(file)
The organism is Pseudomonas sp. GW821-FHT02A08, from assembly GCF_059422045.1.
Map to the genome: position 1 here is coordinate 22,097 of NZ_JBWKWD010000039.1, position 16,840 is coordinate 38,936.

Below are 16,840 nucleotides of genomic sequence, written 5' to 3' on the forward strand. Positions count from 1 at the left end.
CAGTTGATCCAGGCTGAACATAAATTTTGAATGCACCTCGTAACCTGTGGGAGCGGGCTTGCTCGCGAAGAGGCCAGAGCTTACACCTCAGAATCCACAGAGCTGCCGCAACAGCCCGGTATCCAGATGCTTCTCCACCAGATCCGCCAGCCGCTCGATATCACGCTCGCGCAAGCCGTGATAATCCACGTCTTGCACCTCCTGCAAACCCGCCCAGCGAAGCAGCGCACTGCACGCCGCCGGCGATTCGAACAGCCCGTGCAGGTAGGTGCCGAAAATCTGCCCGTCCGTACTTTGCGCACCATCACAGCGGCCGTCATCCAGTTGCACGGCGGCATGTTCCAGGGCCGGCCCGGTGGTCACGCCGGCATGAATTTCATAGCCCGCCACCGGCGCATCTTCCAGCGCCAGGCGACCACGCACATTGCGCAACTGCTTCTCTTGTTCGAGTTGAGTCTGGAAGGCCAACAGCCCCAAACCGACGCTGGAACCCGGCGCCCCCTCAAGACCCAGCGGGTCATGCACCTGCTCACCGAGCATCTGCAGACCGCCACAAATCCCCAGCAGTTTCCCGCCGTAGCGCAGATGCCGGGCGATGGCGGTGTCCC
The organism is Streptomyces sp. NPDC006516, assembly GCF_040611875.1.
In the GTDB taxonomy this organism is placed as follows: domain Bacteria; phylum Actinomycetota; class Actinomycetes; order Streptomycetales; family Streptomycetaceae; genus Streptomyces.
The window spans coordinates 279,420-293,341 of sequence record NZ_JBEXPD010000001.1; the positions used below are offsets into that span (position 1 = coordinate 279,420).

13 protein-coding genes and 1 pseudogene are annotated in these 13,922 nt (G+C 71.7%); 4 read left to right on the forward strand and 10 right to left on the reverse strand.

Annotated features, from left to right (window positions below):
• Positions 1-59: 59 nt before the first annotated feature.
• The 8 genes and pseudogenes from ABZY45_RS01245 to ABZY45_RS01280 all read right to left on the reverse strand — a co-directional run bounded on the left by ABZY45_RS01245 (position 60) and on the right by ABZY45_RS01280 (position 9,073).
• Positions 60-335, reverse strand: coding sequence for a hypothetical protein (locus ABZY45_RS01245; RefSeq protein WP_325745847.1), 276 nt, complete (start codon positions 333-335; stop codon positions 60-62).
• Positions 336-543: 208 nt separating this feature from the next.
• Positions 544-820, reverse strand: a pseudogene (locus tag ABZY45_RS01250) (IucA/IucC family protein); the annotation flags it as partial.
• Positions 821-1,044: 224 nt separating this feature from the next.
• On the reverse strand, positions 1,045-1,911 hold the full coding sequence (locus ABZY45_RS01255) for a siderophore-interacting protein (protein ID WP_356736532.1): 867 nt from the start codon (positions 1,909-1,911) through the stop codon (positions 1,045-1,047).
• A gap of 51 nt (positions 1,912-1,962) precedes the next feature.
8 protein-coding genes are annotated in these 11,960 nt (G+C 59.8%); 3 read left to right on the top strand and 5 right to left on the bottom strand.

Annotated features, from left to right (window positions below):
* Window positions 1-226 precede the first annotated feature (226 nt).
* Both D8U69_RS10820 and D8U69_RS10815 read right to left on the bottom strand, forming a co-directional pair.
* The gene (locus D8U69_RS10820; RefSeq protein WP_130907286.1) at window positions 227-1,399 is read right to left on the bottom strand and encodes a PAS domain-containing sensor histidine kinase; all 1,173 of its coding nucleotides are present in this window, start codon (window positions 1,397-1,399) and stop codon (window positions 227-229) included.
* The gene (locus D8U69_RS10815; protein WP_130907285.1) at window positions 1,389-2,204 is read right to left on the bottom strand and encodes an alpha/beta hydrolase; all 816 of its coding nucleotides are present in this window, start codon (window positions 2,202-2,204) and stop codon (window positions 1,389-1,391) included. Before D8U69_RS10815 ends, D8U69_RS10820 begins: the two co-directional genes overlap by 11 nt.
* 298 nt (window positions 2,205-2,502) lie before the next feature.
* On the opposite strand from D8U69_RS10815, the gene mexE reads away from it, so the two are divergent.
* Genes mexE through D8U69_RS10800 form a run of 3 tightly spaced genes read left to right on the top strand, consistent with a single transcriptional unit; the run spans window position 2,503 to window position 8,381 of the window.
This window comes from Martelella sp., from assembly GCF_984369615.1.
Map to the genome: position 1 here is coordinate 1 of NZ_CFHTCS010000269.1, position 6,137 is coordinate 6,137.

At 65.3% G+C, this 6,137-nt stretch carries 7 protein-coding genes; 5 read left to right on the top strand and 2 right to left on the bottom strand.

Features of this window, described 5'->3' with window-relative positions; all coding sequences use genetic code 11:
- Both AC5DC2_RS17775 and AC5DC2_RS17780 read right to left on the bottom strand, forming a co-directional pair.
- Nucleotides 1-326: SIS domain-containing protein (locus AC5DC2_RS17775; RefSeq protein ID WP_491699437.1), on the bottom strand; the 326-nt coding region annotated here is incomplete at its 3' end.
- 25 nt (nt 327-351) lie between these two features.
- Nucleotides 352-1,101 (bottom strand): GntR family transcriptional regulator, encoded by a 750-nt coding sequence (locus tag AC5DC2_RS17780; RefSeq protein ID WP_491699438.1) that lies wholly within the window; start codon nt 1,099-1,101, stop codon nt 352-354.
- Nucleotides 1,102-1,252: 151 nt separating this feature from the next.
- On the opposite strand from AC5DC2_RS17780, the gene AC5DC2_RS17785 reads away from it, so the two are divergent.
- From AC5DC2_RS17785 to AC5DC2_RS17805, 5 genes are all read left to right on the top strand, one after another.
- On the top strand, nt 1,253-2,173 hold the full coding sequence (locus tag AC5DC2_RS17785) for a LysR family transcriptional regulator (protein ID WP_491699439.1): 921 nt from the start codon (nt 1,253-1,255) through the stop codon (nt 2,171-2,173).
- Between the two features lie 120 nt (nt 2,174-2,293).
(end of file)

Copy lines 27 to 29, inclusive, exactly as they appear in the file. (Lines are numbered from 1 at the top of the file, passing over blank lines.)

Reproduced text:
This window comes from Martelella sp., from assembly GCF_984369615.1.
Map to the genome: position 1 here is coordinate 1 of NZ_CFHTCS010000269.1, position 6,137 is coordinate 6,137.

At 65.3% G+C, this 6,137-nt stretch carries 7 protein-coding genes; 5 read left to right on the top strand and 2 right to left on the bottom strand.